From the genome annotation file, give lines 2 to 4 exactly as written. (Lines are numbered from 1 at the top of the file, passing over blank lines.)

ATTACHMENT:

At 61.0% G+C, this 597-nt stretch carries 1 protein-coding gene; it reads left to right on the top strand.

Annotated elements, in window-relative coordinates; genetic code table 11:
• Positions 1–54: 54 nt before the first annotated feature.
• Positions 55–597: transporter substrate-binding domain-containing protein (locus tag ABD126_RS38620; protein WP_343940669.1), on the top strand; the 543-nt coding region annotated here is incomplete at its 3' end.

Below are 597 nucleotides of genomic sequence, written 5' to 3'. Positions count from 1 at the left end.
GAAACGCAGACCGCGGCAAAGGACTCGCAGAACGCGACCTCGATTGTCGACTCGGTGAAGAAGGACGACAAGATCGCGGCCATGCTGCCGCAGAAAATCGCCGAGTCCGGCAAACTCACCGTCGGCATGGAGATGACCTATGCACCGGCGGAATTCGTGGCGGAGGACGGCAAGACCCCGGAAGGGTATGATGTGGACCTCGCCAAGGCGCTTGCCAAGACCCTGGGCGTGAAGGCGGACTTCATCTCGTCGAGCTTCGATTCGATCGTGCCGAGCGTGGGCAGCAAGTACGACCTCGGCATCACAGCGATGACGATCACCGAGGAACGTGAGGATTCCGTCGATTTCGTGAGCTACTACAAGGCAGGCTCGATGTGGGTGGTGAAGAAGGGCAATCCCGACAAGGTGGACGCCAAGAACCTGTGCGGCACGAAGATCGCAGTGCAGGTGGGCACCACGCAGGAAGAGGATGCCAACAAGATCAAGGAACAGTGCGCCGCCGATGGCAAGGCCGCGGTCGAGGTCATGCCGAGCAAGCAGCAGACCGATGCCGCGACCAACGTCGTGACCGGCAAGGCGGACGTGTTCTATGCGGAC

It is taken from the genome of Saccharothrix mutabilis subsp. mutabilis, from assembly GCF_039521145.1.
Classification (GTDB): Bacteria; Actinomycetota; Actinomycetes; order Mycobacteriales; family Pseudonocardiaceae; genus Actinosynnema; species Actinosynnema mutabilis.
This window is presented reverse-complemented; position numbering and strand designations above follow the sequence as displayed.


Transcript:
Annotated elements, in window-relative coordinates; genetic code table 11:
• Positions 1–54: 54 nt before the first annotated feature.
• Positions 55–597: transporter substrate-binding domain-containing protein (locus tag ABD126_RS38620; protein WP_343940669.1), on the top strand; the 543-nt coding region annotated here is incomplete at its 3' end.